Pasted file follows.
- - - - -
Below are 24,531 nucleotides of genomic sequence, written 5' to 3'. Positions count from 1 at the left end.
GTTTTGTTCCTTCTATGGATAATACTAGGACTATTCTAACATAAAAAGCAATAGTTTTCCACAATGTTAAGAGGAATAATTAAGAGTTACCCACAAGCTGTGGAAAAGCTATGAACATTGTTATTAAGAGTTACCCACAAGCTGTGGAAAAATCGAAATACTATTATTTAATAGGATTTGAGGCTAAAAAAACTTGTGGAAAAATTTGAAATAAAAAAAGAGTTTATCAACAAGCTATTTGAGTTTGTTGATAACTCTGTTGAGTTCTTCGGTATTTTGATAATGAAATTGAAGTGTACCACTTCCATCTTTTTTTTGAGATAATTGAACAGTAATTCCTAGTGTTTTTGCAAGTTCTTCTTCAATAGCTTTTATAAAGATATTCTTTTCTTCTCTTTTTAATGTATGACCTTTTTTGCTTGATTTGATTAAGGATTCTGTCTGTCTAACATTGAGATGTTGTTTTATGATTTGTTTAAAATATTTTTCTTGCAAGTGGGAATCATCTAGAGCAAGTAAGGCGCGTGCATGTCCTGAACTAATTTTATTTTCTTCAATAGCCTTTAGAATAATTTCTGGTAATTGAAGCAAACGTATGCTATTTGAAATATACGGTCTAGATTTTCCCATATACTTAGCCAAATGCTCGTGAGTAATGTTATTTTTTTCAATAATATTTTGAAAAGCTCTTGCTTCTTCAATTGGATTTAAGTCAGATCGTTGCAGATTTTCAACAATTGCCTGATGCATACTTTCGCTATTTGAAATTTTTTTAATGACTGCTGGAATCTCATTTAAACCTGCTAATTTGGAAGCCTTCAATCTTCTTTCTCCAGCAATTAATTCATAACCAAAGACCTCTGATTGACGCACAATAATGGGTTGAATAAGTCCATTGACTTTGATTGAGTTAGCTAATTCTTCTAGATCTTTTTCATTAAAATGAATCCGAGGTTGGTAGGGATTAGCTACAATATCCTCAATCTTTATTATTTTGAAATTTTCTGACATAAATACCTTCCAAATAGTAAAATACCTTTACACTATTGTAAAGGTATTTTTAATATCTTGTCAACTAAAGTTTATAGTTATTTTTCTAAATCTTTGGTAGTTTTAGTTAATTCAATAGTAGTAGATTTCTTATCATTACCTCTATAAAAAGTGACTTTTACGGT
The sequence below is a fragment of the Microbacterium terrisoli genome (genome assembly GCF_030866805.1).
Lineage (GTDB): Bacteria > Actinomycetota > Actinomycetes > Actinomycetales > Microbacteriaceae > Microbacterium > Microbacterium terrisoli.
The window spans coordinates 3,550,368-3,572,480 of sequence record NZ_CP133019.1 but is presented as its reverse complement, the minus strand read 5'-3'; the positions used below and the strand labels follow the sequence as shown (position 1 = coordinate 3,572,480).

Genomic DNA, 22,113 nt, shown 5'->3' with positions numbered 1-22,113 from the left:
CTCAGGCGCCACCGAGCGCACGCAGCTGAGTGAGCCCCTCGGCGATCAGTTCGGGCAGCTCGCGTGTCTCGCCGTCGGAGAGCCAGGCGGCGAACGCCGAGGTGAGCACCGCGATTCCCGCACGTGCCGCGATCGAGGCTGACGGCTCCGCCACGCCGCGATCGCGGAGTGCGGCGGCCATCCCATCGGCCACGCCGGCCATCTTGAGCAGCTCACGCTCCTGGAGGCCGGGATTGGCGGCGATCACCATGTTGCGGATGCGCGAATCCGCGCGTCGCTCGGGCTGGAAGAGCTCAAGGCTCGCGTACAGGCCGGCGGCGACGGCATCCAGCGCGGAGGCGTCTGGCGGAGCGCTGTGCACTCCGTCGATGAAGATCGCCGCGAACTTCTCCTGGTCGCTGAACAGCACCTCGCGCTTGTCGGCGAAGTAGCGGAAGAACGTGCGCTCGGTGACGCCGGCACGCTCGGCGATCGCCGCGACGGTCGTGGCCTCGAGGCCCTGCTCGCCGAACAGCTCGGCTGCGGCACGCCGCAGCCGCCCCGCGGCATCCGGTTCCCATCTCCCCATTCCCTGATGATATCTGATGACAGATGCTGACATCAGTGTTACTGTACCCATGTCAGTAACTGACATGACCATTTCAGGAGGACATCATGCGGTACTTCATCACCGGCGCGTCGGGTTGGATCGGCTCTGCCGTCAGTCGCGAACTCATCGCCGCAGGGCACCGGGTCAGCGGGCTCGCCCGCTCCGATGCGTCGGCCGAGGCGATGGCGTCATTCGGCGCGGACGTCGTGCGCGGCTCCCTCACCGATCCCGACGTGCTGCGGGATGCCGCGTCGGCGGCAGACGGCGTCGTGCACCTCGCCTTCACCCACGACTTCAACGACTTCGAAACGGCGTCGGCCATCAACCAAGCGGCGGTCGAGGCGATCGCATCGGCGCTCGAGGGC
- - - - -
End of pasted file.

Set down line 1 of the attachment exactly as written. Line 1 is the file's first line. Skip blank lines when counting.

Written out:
Below are 24,531 nucleotides of genomic sequence, written 5' to 3'. Positions count from 1 at the left end.